The art of friendship

Why most of our relationships are messy and complicated? Why it’s so damn hard to find good friends and harder to sustain them?

I have a tough confession to make: I rarely had a bestie in my life and here is a short list of my friendships challenges;

  • Boundary challenge: How to set it? What’s the right perimeter? How to manage overlaps?
  • Clarity challenge: How to communicate my truth or what I feel without disappointing my friends? How to handle fear of not being accepted and loved?
  • Vulnerability challenge: Due to acute need to please my vulnerability shuts down and I deviate from my own authenticity. This sucks and results in becoming rigid and artificial form one side and a role player from the other side.
  • Generosity challenge: wanting to give all of me to the friendship but after a while it become so overwhelming like a heavy burden to carry around and not fun.
  • Co-dependency challenge: I quote Elizabeth Gilbert here because she said it so beautifully “I’ve realised that one of the most unkind things I can do to somebody is to put them on a pedestal because very soon, inevitably, they’re going to do something that’s going to knock them off it, and then I’m going to have a lot of trouble with that because I really needed you to be something else. And that’s inhumane.”
  • Expectation challenge: I had done x so why she didn’t appreciate enough? Also it’s a burden for me to remember when to call, when to catch up, when to invite, etc in the middle of a busy life. It’s not natural anymore…
  • Interpretation, judgement and negativity challenge: How to avoid these toxins that poisons my body and my life? How to not-judge and just see positive points and beauty in others?

I know myself as a lucky girl because in 2009 I met my soul-mate, Ryan, and since then he became my one and only bestie. But the fact that in both before and after Ryan era, having a bestie was a sporadic occurrence, confirms the fact that I have weak friendship muscles and I need to work on that. So I started knowing and I realised friendship is an art and no one, nor my family nor  school taught me anything about it. Shit!

I cried when I read Dr Brene Brown’s works on connection. It made so much sense to me when she said “the danger of opening up to the wrong kind of friend, is that the person can easily become one more piece of flying debris in an already dangerous storm.”

We all know that friendships or any kind of relationship is beautiful when everything is shiny but of course in real life things don’t remain shiny for that long and sooner or later a shame spiral, a down fall, a challenge will come up and that’s when we really want to count on our friend(s) and open up to them. Dr Brown writes about the six types of friends who can make a shameful situation worse, not better:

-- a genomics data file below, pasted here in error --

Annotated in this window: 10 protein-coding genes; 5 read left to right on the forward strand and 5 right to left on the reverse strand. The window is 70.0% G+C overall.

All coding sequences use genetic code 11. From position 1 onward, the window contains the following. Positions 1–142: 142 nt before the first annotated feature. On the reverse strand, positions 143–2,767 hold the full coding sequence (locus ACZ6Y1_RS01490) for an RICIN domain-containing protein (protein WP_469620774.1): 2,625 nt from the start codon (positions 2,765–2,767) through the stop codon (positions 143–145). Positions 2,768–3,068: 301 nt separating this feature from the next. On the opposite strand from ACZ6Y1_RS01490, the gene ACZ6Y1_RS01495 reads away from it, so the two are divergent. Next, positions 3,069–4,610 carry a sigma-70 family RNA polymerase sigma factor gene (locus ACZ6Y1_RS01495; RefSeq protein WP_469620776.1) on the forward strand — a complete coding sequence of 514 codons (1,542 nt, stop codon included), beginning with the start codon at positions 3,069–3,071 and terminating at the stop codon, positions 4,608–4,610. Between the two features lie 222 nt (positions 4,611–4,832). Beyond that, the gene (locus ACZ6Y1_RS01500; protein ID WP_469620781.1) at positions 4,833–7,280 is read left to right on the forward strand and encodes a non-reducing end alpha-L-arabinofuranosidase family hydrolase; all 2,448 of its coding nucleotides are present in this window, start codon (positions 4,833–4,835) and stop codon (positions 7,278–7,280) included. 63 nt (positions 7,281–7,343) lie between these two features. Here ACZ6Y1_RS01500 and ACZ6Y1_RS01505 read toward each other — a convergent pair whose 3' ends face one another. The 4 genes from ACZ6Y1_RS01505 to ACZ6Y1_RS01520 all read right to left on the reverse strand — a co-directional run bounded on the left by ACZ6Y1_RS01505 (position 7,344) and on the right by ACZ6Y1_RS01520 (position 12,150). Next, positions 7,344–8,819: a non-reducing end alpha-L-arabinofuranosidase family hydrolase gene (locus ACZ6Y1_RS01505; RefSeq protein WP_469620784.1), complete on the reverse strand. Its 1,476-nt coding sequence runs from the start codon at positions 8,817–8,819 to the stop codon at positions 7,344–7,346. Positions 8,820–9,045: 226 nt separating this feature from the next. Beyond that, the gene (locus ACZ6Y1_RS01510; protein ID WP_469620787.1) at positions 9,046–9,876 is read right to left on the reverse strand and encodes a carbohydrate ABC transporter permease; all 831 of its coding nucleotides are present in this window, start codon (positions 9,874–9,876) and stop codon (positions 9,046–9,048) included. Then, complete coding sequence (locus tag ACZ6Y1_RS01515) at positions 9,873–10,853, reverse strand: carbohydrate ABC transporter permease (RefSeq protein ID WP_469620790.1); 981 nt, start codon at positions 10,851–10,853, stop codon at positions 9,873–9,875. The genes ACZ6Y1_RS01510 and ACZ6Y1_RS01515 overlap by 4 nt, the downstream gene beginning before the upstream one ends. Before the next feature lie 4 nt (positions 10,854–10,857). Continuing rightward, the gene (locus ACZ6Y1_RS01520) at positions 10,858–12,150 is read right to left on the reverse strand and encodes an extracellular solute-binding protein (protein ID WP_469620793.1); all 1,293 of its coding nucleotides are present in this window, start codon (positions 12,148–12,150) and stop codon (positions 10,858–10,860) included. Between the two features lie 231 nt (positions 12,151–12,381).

1. The friend who actually feels shame for you, gasps and confirms how horrified you should be.
  2. The friend who responds with sympathy (“I feel so sorry for you.”) rather than empathy (“I get it, I feel with you and I’ve been there.”)
  3. The friend who needs you to be the pillar of worthiness and authenticity, who can’t help because she’s too disappointed in your imperfections.
  4. The friend who is so uncomfortable with vulnerability that she scolds, “How did you let this happen?”
  5. The friend who is all about making it better and, out of her own discomfort, refuses to acknowledge that you can actually make terrible choices (“You’re exaggerating. It wasn’t that bad.”)
  6. The friend who confuses connection with the opportunity to one-up you. (“Well, that’s nothing. Listen what happened to me…”)

Of course, we’re all capable of being friends like these, aren’t we? When I read this first, I was as cold as ice, thinking OMG! Such a shity friend I have been…

I believe whatever we are experiencing in our life is a 3D projection of inner state. My friendship issues are actually pointing to me where I am broken and out of alignment and what I need to pay attention to. Now it’s obvious to me that pointing to the other person is just futile. If I am looking for true friendship, I need to be deeply rooted in my own authenticity, I have to be able to bend and, most of all, embraces myself for my own strengths and struggles. And then I need to choose the right person, because not anyone can earn the right to hear my story. As Dr Brown says “When we’re looking for compassion, it’s about connecting with the right person at the right time about the right issue.“

So the hard work began: I need to be the change I want to see in the world. I love how this Gandhi quote is all encompassing. I need to become the one who can be called in any situation and show up right away, give a hug, never look judgemental or disapproving or disgusted. And then say, I see you, I am here for you, let’s do this. And The next day, don’t show off anything, and it wouldn’t be necessary for my friend to tell me something like ‘Please don’t tell anyone. Because that just not going to happen.

But… as we all know, knowing is one thing and being is another! Mindful living is a daily practice and I am the work in progress…



PS. I would love to hear your viewpoints or experiences on this topic. Please share in comments below.


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